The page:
I want my Mommy

I want my Mommy

I am changing.  I’m not sure I am a big fan of it.  Physically, you can see it.  Those tiny lines around my eyes are not so tiny anymore.  The dark circles under my eyes are darker.  My face just looks different.  Older.  Wiser? I’m not sure.  But definitely older.  The past two months are taking their toll on me.

But it isn’t the physical changes that bother me.  It is the deeper, hidden changes I feel that I am fighting.  I want to slam on the brakes and stop this.  Other people, older people face the death of a parent.  Not me.  I am certainly not mature enough to handle something this hard.  This heartbreaking.  This life changing.  I don’t want to be that person.

There is a bond between a mother and daughter.  Something that binds them together in a way that no other relationship can.  Many women identify who they are as women and mothers by their own mothers.  Whether they are trying to not “become” their mother or if they are trying to mimic the one woman they identify the most with.  A deep part of who they are comes from their Mom.

What do I do when my Mom dies?  Who do I become?  Even though my mom has not been “my Mom” for years due to her MS and the way it robbed her of so much, I need her. Right now, she is still there.  I can talk to her.  I can hug her.  I have always been “Sandy’s daughter.” It makes me proud. She is a very loved woman.  If you have ever thought I was funny, trust me, I am nothing compared to my Mom.  She has always been the funniest woman you will ever meet.  Even now, she will crack a joke or laugh at her own expense.  She sees humor in any situation.  When I get in one of my silly moods or hit super sarcasm mode, the common refrain is “She is her mother’s daughter.”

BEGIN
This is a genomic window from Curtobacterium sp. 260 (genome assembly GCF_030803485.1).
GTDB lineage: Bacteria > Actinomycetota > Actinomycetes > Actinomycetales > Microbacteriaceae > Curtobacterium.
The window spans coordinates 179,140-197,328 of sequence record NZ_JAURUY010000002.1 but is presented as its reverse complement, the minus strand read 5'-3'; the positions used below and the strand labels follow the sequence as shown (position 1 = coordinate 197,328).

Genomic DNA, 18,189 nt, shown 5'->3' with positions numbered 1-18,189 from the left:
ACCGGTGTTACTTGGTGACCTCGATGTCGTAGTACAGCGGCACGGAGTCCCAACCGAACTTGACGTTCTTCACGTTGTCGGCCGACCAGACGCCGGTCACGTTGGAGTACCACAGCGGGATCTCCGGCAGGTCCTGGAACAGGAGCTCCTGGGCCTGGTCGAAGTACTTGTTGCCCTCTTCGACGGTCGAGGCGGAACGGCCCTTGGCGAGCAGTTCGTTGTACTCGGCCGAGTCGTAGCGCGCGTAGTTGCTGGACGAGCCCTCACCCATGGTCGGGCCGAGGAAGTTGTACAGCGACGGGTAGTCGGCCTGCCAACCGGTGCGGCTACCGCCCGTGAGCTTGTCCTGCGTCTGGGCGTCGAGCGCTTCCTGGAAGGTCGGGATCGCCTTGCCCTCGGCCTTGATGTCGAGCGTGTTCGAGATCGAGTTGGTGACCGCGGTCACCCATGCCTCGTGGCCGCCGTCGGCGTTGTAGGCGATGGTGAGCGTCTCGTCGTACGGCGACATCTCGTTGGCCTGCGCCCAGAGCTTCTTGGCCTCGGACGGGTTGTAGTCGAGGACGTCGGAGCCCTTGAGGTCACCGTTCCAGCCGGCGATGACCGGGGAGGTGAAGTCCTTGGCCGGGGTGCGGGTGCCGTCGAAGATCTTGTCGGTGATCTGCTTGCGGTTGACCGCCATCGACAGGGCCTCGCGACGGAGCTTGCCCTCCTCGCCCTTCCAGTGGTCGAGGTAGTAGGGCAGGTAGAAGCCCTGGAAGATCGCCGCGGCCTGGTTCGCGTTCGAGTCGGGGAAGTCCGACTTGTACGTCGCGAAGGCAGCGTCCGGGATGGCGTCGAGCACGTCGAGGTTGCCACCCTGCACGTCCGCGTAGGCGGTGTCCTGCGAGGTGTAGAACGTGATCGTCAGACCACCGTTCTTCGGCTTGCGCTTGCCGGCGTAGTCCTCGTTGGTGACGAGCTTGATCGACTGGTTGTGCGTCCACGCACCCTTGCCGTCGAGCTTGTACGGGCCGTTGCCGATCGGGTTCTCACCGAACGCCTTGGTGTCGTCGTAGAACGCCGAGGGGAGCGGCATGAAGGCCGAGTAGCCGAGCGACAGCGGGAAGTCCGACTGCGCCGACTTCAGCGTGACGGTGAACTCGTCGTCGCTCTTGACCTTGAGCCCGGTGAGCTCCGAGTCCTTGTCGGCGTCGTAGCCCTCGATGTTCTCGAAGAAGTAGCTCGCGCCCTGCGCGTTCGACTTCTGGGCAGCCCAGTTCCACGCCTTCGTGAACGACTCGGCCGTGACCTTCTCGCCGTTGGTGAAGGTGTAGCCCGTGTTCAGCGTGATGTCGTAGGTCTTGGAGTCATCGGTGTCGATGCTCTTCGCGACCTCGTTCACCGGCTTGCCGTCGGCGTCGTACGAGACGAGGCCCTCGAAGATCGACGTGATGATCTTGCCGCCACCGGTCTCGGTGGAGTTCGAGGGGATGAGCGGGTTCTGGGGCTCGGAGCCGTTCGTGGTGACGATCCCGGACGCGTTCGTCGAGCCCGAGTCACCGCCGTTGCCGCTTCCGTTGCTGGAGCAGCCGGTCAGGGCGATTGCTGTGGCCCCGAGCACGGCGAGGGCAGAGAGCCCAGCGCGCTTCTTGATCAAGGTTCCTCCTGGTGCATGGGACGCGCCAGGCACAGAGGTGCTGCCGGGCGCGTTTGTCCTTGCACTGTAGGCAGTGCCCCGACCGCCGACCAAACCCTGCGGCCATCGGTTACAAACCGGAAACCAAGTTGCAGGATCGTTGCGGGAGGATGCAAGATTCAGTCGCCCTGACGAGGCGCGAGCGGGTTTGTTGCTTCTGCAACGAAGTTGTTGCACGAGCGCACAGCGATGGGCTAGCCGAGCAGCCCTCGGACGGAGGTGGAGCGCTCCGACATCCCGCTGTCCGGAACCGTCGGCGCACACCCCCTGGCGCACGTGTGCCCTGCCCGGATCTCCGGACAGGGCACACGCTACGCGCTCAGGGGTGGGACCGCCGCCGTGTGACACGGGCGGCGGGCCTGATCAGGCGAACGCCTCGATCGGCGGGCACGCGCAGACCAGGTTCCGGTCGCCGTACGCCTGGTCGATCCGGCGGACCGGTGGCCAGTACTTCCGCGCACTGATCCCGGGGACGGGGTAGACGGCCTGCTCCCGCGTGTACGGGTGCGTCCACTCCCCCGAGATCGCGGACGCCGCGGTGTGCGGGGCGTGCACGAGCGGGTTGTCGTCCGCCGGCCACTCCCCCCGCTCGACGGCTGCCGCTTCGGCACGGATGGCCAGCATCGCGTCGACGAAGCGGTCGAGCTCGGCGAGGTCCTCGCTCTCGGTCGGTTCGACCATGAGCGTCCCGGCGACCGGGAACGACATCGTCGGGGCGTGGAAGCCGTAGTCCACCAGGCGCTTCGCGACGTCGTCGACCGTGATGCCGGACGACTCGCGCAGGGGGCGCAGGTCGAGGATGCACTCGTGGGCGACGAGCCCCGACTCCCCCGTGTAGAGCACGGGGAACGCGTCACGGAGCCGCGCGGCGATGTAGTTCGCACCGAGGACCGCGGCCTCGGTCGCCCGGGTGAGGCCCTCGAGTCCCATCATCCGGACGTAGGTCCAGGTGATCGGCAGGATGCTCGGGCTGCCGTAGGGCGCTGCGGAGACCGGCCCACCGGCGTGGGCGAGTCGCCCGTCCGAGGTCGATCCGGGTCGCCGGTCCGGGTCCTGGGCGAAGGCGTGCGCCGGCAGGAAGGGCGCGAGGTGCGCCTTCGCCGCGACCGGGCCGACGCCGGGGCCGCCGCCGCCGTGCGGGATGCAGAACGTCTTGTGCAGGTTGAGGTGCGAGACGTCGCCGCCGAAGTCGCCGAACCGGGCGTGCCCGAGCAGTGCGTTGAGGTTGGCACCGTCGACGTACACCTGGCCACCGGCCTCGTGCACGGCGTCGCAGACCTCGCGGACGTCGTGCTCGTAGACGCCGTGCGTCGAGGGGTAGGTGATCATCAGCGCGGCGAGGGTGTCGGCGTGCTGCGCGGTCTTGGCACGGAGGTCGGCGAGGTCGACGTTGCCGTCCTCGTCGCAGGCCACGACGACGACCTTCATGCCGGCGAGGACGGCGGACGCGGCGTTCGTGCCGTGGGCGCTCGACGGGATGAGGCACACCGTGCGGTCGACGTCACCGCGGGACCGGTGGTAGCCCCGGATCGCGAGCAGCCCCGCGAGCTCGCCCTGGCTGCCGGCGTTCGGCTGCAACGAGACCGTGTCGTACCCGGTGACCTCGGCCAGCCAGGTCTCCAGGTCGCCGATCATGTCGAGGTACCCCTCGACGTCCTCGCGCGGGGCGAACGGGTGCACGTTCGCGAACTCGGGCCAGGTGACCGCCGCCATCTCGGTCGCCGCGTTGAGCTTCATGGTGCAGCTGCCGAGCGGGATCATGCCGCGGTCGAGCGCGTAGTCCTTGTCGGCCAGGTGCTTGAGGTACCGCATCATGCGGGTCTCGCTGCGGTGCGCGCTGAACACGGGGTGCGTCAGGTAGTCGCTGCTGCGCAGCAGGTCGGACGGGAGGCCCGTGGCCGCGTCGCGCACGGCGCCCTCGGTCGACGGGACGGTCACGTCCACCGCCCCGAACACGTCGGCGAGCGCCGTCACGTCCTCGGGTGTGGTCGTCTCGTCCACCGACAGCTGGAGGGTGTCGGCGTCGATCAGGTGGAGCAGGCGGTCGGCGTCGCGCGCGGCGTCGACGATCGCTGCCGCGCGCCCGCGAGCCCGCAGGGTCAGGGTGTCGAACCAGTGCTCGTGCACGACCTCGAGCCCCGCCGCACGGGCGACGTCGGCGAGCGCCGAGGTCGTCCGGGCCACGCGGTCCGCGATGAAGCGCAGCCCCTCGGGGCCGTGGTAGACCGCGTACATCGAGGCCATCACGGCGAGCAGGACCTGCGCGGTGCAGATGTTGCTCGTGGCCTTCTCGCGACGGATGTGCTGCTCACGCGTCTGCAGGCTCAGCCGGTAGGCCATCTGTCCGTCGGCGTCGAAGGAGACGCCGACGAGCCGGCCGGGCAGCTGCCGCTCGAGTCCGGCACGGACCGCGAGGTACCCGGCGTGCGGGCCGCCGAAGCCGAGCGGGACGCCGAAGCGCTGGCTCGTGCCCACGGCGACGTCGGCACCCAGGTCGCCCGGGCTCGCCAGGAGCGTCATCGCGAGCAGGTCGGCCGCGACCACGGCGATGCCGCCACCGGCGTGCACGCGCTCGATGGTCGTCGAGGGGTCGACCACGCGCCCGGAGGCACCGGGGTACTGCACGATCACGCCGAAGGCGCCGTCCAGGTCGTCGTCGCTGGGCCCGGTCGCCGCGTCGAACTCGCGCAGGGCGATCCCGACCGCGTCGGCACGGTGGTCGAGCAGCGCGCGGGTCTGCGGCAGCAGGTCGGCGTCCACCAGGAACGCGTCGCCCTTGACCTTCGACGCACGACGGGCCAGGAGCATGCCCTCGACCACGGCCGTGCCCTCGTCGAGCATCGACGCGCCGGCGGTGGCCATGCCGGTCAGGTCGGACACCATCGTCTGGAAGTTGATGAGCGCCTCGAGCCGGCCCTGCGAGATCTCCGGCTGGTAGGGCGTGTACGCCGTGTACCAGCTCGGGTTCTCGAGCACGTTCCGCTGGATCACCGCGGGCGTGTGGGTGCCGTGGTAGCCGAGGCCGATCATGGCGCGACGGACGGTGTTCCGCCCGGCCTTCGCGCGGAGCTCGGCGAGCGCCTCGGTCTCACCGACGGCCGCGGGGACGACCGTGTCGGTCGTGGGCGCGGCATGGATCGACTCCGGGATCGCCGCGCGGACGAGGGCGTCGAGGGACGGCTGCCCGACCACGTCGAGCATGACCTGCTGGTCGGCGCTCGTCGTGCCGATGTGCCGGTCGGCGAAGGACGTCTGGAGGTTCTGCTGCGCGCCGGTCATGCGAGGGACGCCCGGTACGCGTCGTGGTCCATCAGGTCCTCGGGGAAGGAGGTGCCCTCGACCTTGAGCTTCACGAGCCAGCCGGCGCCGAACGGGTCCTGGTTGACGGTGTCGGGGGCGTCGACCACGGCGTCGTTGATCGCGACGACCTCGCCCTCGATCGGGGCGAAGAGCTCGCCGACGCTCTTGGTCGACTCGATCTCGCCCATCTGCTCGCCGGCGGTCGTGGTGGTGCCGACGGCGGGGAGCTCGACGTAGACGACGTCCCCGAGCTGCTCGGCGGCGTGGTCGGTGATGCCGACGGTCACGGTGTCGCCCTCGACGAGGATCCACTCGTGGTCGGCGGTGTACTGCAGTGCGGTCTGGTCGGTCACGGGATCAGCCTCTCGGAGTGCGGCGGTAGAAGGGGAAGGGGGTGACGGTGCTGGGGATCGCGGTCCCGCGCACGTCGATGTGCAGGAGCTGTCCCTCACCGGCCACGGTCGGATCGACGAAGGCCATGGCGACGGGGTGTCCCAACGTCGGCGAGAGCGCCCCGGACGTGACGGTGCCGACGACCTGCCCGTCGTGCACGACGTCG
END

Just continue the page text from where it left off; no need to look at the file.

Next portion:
And I am.  I am my mother’s daughter.  And my mother is dying.  A huge part of who I am is dying.  And I just can’t wrap my mind or my heart around that.  I am not ready.  I am just not ready.

Little things that seemed so important suddenly have lost so much of their power.  My home is a wreck?  So what.  My Mom is dying.  What’s for dinner?  Who cares!  My Mom is dying. What have you written today?  Nothing.  My Mom is dying. When the grocery store clerk asks me if I have found everything I needed and how I am doing, I struggle with “Fine” but I want to shout, “I am in non-stop turmoil and want to just not feel this way. Do you have a product to make me better??!” Where I used to be hyper involved with my kids’ schools, now I can barely muster the interest to pick them up after school, let alone know what is going on during the day or when they have tests, programs or special days. I feel like I am moving under water while the rest of the world is flowing in the fast lane. 

I know I am depressed.  Who can blame me?  I know that.  But in all honesty, how do you not feel anguish as you watch your very own flesh and blood, your hero, lying in ICU suffering?  How do you not let it take over every emotion you feel (or try not to feel)?

I am grateful I was able to spend so much time with her when I was in the hospital during their lock down.  I was there around the clock to be able to cool her with a rag when her fever rose.  I was able to hold her hand when she got dialysis.  I tried so hard to comfort her when she told me she was scared.  She asked me if I was scared too.  How do you answer that?  How?  So, I looked into her eyes, and with all of the strength I could muster, I lied to her. I told her that I was not scared and that I was there for her.  I told her to take my strength and know that she is not alone.  When she fell asleep I whispered, “Yes, Mommy.  I am very scared.  I want my Mommy. But you should not be scared.  I don’t want you to be scared.  Forgive me for lying.”

I’m changing.  And I don’t like it.


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